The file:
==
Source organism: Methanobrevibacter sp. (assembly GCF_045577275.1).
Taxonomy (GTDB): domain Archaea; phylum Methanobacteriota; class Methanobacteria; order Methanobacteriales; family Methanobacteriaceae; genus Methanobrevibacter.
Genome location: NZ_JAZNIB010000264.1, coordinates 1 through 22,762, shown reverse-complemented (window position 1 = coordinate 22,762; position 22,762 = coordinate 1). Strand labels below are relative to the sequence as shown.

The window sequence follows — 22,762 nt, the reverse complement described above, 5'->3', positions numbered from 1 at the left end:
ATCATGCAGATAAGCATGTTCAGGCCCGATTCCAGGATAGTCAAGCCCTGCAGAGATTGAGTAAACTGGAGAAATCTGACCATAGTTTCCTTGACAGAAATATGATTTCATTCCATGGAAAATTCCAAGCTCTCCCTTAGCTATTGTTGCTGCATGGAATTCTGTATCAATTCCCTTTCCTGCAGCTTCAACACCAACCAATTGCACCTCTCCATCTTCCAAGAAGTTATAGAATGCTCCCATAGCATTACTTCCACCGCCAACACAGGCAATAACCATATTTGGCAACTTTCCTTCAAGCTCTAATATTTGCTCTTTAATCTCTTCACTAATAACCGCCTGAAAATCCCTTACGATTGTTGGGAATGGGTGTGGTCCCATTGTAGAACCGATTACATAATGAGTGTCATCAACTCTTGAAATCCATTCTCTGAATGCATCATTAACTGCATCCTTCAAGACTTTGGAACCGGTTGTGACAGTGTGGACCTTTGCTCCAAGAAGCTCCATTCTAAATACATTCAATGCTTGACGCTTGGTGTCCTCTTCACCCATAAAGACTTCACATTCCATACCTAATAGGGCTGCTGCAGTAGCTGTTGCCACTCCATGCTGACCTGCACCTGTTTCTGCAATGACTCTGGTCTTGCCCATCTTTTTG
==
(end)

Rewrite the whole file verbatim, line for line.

Source organism: Methanobrevibacter sp. (assembly GCF_045577275.1).
Taxonomy (GTDB): domain Archaea; phylum Methanobacteriota; class Methanobacteria; order Methanobacteriales; family Methanobacteriaceae; genus Methanobrevibacter.
Genome location: NZ_JAZNIB010000264.1, coordinates 1 through 22,762, shown reverse-complemented (window position 1 = coordinate 22,762; position 22,762 = coordinate 1). Strand labels below are relative to the sequence as shown.

The window sequence follows — 22,762 nt, the reverse complement described above, 5'->3', positions numbered from 1 at the left end:
ATCATGCAGATAAGCATGTTCAGGCCCGATTCCAGGATAGTCAAGCCCTGCAGAGATTGAGTAAACTGGAGAAATCTGACCATAGTTTCCTTGACAGAAATATGATTTCATTCCATGGAAAATTCCAAGCTCTCCCTTAGCTATTGTTGCTGCATGGAATTCTGTATCAATTCCCTTTCCTGCAGCTTCAACACCAACCAATTGCACCTCTCCATCTTCCAAGAAGTTATAGAATGCTCCCATAGCATTACTTCCACCGCCAACACAGGCAATAACCATATTTGGCAACTTTCCTTCAAGCTCTAATATTTGCTCTTTAATCTCTTCACTAATAACCGCCTGAAAATCCCTTACGATTGTTGGGAATGGGTGTGGTCCCATTGTAGAACCGATTACATAATGAGTGTCATCAACTCTTGAAATCCATTCTCTGAATGCATCATTAACTGCATCCTTCAAGACTTTGGAACCGGTTGTGACAGTGTGGACCTTTGCTCCAAGAAGCTCCATTCTAAATACATTCAATGCTTGACGCTTGGTGTCCTCTTCACCCATAAAGACTTCACATTCCATACCTAATAGGGCTGCTGCAGTAGCTGTTGCCACTCCATGCTGACCTGCACCTGTTTCTGCAATGACTCTGGTCTTGCCCATCTTTTTG